The Fairfield University Department of Athletics launched a project which has become common for sports franchises of all calibers ever since crowds haven’t been able to fill the stands due to COVID-19. Fan cardboard cutouts will be available for purchase in lieu of in-person attendance at the 2020-2021 men’s and women’s basketball home games at Alumni Hall.
With a flat rate of $60, Stags fans can upload a photo of themselves to be printed and placed in the seats to watch their favorite teams play. I understand why this project came about; without ticket sales, the marketing department needed to find other ways to not only create revenue, but to engage fans.
“We wanted to provide an opportunity for fans to be represented at games… It looked like a cool engagement opportunity for people near and far,” said Zach Dayton, deputy director of athletics. “There are also groups of people that live far away from campus that are Fairfield Stags fans, and this is a way for them to get involved in game day that they haven’t done before.”
My biggest issue with this idea stems from my perspective as a student. This initiative seems to be geared primarily towards alumni donors who seek to stay involved with Fairfield athletics. To adults with steady incomes, this project is a fantastic idea! $60 is a perfectly acceptable donation to make to the program, plus it comes with perks like having your face seen on television in the crowd, even potentially during a commercial on an ESPN broadcast when the games are aired. Even more perks are doled out to those who buy cutouts in bulk.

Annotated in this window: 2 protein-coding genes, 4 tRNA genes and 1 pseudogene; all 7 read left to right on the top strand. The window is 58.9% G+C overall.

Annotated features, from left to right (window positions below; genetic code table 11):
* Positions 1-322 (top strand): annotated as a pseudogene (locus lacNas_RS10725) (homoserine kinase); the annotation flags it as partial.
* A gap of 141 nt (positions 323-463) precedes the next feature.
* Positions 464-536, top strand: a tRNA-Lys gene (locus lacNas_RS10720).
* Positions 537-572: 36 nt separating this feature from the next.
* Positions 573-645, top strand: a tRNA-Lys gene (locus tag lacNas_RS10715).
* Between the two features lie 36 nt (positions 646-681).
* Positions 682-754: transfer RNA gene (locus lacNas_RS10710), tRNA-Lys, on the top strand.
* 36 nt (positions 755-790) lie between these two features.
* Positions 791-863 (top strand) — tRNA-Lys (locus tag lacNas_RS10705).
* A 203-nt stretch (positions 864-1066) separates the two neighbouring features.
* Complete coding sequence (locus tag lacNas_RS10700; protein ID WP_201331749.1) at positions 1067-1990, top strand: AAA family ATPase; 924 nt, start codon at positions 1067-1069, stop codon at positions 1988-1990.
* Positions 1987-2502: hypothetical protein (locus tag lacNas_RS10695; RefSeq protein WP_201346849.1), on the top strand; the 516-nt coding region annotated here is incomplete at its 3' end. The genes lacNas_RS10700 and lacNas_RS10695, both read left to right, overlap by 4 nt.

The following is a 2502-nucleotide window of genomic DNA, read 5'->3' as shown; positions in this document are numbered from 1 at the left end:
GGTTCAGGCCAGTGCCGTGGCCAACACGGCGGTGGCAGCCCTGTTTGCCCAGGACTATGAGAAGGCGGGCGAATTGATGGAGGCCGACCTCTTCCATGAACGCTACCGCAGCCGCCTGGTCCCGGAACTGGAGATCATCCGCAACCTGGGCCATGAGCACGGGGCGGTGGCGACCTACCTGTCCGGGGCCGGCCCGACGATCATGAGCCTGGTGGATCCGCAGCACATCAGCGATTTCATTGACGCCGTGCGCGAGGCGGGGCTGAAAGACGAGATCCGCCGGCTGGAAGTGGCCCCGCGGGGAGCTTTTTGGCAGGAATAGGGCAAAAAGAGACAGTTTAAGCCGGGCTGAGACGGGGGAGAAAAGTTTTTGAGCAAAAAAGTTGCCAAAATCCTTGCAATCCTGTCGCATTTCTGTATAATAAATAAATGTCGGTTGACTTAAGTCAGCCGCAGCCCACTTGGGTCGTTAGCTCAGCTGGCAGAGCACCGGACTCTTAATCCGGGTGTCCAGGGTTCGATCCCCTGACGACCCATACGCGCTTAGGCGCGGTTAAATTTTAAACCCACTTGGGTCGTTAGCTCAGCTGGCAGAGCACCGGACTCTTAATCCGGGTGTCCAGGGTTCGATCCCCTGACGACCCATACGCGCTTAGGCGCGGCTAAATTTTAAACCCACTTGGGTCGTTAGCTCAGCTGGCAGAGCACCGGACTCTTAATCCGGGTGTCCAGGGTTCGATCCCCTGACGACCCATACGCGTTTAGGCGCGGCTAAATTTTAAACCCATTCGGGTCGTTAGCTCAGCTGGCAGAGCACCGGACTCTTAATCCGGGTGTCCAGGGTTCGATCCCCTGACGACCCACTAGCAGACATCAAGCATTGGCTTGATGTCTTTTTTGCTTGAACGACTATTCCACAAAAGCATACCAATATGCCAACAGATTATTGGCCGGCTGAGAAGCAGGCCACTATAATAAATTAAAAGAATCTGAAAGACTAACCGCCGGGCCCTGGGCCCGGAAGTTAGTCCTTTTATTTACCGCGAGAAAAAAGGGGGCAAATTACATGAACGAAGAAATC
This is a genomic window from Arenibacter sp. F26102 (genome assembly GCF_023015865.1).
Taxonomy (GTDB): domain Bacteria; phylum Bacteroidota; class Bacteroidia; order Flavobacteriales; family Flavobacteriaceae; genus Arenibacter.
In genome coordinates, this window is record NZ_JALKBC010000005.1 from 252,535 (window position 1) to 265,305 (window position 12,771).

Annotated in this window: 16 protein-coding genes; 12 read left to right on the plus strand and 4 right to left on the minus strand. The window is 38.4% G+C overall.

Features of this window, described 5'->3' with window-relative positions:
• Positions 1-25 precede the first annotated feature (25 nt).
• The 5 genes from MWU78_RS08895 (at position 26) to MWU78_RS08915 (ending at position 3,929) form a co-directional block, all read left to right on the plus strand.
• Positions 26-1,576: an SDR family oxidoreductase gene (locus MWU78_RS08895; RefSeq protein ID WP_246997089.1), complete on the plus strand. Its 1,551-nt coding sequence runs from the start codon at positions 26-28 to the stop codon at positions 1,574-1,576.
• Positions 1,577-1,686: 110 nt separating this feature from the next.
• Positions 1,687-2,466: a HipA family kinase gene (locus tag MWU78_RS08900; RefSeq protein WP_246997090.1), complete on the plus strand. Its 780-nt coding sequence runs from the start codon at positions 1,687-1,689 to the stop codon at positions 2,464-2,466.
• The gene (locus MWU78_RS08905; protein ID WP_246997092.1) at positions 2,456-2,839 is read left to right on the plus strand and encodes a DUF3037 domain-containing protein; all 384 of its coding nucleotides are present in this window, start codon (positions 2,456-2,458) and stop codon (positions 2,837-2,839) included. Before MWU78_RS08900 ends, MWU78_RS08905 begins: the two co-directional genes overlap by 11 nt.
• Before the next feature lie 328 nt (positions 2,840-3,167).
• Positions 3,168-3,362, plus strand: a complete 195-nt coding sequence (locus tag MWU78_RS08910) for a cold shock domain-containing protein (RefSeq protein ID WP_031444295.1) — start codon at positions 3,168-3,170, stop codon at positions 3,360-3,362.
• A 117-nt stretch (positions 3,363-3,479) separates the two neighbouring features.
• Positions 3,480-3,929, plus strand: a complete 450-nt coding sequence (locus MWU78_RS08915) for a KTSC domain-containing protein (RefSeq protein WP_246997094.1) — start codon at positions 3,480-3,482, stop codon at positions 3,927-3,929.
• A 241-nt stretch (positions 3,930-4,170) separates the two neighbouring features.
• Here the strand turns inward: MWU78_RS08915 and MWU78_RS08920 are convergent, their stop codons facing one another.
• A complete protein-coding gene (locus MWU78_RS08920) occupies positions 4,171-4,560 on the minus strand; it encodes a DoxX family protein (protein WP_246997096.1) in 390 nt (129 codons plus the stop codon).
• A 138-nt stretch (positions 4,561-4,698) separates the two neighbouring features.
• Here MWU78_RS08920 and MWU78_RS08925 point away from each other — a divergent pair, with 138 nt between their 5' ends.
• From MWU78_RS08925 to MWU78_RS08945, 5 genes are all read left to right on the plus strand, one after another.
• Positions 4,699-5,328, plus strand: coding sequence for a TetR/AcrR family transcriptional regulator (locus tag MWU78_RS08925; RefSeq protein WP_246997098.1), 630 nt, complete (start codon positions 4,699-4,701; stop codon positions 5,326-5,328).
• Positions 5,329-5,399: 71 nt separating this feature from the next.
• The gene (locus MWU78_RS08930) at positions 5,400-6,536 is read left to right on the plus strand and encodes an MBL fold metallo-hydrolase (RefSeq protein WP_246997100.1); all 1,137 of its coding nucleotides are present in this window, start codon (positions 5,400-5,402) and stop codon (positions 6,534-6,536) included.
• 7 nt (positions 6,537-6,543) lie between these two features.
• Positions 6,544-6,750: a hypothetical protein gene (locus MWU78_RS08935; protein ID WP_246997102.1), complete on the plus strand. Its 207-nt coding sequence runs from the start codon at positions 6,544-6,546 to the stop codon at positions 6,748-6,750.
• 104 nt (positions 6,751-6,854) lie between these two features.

Boston College is selling cutouts similar to Fairfield’s for sports like football and field hockey, for $25. Providence College is selling theirs at $50 for basketball games, plus they offer a $10 discount for season ticket holders
Dayton said that the price point was determined by surveying the industry, acknowledging that some schools charged more while others charged less. I am not shocked to find that Fairfield is on the higher end of this range; however, I can see how they would settle on the price tag considering the well-known generosity of our alumni network.
$5 from each sale will go towards the Fairfield University Athletic Director’s Fund, which surely contributed to the price. According to the school’s website, the fund serves the purpose of enhancing the lives of student-athletes inside and outside of the classroom. Some projects that the fund has contributed to already are the academic center and fueling station within the Thomas J. Walsh, Jr. Athletic Center and gear packages for the athletes. Dayton mentioned that this is something that dedicated fans are really enthusiastic about.
“We are constantly fundraising in order to build a championship-caliber experience for our student-athletes,” said Dayton.
In all fairness, athletics offered the opportunity for students to enter to win a free cutout of themselves through a contest held on their official Instagram page. Nonetheless, to me, this project is catered far less to students who are mourning the loss of watching their peers on the court, and more towards donors willing to meet the financial demands of the program.